SUNY Oswego responds to student protests around the nation

OSWEGO, N.Y — The shooting at Stoneman Douglas High School in Parkland, Florida has inspired high school students from around the country to use their voices and stand up for new gun control legislation.

Students in Florida, Texas and New Jersey, among other states, have been staging walkouts from their schools to peacefully protest and push elected officials to adopt stricter gun laws.

In the wake of these recent events, SUNY Oswego released a Facebook statement to ensure prospective, accepted and future students that their participation in peaceful protests would not impact their admissions status to the school.


SUNY Oswego’s Chief Communication Officer, Wayne Westervelt says the national discussion of whether students should be able to freely express their opinions in the form of peaceful protests and stage walkouts is what inspired the message. While the most recent protests have come from high school students following the mass shooting at a Florida High School, Westervelt says this message is applied to all peaceful protests a student may decide to engage in.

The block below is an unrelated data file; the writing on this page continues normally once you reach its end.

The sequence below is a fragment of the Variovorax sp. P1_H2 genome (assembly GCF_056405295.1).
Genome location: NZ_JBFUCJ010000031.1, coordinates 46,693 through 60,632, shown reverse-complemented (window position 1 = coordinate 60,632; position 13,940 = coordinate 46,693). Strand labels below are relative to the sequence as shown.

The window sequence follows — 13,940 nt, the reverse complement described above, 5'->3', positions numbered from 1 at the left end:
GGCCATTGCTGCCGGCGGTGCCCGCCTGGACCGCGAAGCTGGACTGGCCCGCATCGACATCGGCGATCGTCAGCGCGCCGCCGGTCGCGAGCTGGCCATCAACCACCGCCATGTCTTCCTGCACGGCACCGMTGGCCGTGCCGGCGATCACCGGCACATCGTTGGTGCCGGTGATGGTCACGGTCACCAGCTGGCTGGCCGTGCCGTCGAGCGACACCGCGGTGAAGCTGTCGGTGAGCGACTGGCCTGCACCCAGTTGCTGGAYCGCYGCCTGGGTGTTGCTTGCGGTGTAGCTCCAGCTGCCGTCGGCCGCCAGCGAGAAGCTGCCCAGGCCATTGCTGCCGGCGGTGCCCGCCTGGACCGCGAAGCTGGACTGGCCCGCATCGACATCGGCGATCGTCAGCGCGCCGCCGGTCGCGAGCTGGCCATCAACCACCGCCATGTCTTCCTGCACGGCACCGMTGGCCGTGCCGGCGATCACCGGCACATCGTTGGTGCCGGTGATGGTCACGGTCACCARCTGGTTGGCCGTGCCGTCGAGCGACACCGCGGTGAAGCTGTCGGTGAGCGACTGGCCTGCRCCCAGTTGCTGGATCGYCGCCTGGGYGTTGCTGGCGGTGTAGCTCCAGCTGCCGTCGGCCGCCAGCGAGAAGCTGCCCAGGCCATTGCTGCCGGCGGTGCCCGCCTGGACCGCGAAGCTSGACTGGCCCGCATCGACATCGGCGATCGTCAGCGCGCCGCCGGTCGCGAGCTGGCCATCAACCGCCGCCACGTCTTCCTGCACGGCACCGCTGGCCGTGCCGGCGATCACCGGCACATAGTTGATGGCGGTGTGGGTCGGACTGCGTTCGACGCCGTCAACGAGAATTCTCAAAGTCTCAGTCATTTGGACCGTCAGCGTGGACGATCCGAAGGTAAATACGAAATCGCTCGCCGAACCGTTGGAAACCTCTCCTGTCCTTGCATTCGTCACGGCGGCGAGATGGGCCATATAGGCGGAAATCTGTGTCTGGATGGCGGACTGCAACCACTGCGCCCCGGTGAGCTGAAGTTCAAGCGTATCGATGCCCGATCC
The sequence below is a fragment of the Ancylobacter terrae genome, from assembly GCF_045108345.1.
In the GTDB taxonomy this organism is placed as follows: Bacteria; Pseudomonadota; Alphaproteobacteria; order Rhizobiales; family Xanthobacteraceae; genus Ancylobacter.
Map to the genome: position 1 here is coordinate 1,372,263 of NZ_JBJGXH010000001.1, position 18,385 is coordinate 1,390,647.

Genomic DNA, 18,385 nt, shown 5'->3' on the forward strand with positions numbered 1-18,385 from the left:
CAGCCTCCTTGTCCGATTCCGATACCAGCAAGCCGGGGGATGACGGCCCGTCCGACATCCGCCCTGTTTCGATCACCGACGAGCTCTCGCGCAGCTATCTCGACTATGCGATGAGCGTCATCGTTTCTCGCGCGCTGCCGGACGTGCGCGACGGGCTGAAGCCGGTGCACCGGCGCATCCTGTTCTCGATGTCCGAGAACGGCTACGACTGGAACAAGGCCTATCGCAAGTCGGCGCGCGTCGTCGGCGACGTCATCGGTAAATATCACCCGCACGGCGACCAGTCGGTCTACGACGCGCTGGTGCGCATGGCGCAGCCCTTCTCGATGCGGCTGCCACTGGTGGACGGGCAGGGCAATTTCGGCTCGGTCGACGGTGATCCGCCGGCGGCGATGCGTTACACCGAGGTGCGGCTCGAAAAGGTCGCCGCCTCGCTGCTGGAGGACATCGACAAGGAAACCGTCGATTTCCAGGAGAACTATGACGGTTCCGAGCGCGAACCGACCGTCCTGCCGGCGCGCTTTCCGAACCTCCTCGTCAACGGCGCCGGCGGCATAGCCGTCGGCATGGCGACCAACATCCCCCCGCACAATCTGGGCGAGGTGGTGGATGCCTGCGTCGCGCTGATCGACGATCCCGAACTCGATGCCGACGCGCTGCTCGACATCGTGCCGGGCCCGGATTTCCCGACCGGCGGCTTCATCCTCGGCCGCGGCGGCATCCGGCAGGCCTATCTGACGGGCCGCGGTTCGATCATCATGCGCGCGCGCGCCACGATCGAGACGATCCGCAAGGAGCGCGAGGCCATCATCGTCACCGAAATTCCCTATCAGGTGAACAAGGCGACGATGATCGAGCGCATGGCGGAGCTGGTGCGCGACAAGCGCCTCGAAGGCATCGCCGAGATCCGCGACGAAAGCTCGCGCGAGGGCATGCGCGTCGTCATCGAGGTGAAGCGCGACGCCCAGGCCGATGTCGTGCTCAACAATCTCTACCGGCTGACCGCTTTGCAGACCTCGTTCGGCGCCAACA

“Here at SUNY Oswego, we wanted to alleviate any concern, doubt or worry from our prospective students as to whether or not that [engaging in peaceful protests] would have an impact [on their admissions status],” Westervelt said.

Not only was the message intended to assure prospective and future students that their voices matter, but Westervelt says it was also a chance for those students to see the culture that exists on SUNY Oswego’s campus.

“This gave us an opportunity to emphasize to future students and give them a glimpse of what we support on our college campus…civil discourse, active and inclusive engagement and an open exchange of beliefs and ideas; that’s part of the education and culture here at SUNY Oswego,” Westervelt said.

While the message was directed toward prospective and future students, Westervelt says the same message applies to the students who already attend SUNY Oswego. He says the ability of students to engage in peaceful debate, productive dialogue and the sharing of beliefs, has always and will continue to be promoted on campus every day.